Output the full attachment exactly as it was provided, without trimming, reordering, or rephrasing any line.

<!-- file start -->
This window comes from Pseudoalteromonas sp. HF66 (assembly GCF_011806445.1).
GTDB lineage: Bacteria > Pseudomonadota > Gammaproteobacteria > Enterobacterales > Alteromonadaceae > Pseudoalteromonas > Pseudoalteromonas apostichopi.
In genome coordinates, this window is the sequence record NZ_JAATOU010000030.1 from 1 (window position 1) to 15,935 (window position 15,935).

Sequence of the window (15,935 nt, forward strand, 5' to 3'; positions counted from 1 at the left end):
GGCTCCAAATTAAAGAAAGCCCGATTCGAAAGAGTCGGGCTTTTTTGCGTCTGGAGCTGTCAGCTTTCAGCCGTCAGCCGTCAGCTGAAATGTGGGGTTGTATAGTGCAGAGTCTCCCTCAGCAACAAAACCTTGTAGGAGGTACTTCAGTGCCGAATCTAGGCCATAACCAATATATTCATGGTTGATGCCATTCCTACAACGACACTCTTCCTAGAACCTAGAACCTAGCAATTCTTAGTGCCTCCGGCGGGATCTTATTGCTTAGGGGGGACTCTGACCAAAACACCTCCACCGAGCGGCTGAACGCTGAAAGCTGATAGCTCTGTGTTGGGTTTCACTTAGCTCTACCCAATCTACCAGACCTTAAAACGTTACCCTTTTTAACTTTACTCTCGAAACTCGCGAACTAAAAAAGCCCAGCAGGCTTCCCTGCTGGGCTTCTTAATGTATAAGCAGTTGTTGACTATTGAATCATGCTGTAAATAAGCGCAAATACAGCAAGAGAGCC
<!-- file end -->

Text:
This window comes from Pseudoalteromonas sp. HF66 (assembly GCF_011806445.1).
GTDB lineage: Bacteria > Pseudomonadota > Gammaproteobacteria > Enterobacterales > Alteromonadaceae > Pseudoalteromonas > Pseudoalteromonas apostichopi.
In genome coordinates, this window is the sequence record NZ_JAATOU010000030.1 from 1 (window position 1) to 15,935 (window position 15,935).

Sequence of the window (15,935 nt, forward strand, 5' to 3'; positions counted from 1 at the left end):
GGCTCCAAATTAAAGAAAGCCCGATTCGAAAGAGTCGGGCTTTTTTGCGTCTGGAGCTGTCAGCTTTCAGCCGTCAGCCGTCAGCTGAAATGTGGGGTTGTATAGTGCAGAGTCTCCCTCAGCAACAAAACCTTGTAGGAGGTACTTCAGTGCCGAATCTAGGCCATAACCAATATATTCATGGTTGATGCCATTCCTACAACGACACTCTTCCTAGAACCTAGAACCTAGCAATTCTTAGTGCCTCCGGCGGGATCTTATTGCTTAGGGGGGACTCTGACCAAAACACCTCCACCGAGCGGCTGAACGCTGAAAGCTGATAGCTCTGTGTTGGGTTTCACTTAGCTCTACCCAATCTACCAGACCTTAAAACGTTACCCTTTTTAACTTTACTCTCGAAACTCGCGAACTAAAAAAGCCCAGCAGGCTTCCCTGCTGGGCTTCTTAATGTATAAGCAGTTGTTGACTATTGAATCATGCTGTAAATAAGCGCAAATACAGCAAGAGAGCC